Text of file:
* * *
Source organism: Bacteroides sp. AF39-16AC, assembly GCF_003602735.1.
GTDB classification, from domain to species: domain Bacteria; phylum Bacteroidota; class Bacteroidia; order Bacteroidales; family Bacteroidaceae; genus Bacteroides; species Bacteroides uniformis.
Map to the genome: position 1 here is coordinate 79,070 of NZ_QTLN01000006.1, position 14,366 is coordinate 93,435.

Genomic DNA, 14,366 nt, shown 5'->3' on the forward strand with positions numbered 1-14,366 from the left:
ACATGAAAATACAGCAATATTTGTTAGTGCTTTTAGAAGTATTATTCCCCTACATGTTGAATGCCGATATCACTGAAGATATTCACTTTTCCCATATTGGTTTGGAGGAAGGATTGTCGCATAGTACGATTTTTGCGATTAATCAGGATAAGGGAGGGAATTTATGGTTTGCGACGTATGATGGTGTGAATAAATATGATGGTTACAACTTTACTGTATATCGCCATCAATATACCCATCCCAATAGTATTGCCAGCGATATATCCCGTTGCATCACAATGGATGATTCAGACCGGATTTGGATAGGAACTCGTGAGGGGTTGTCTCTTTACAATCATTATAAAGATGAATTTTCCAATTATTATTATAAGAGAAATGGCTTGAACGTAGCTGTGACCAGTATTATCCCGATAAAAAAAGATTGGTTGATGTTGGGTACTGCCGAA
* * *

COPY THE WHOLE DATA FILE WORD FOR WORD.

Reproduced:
Source organism: Bacteroides sp. AF39-16AC, assembly GCF_003602735.1.
GTDB classification, from domain to species: domain Bacteria; phylum Bacteroidota; class Bacteroidia; order Bacteroidales; family Bacteroidaceae; genus Bacteroides; species Bacteroides uniformis.
Map to the genome: position 1 here is coordinate 79,070 of NZ_QTLN01000006.1, position 14,366 is coordinate 93,435.

Genomic DNA, 14,366 nt, shown 5'->3' on the forward strand with positions numbered 1-14,366 from the left:
ACATGAAAATACAGCAATATTTGTTAGTGCTTTTAGAAGTATTATTCCCCTACATGTTGAATGCCGATATCACTGAAGATATTCACTTTTCCCATATTGGTTTGGAGGAAGGATTGTCGCATAGTACGATTTTTGCGATTAATCAGGATAAGGGAGGGAATTTATGGTTTGCGACGTATGATGGTGTGAATAAATATGATGGTTACAACTTTACTGTATATCGCCATCAATATACCCATCCCAATAGTATTGCCAGCGATATATCCCGTTGCATCACAATGGATGATTCAGACCGGATTTGGATAGGAACTCGTGAGGGGTTGTCTCTTTACAATCATTATAAAGATGAATTTTCCAATTATTATTATAAGAGAAATGGCTTGAACGTAGCTGTGACCAGTATTATCCCGATAAAAAAAGATTGGTTGATGTTGGGTACTGCCGAA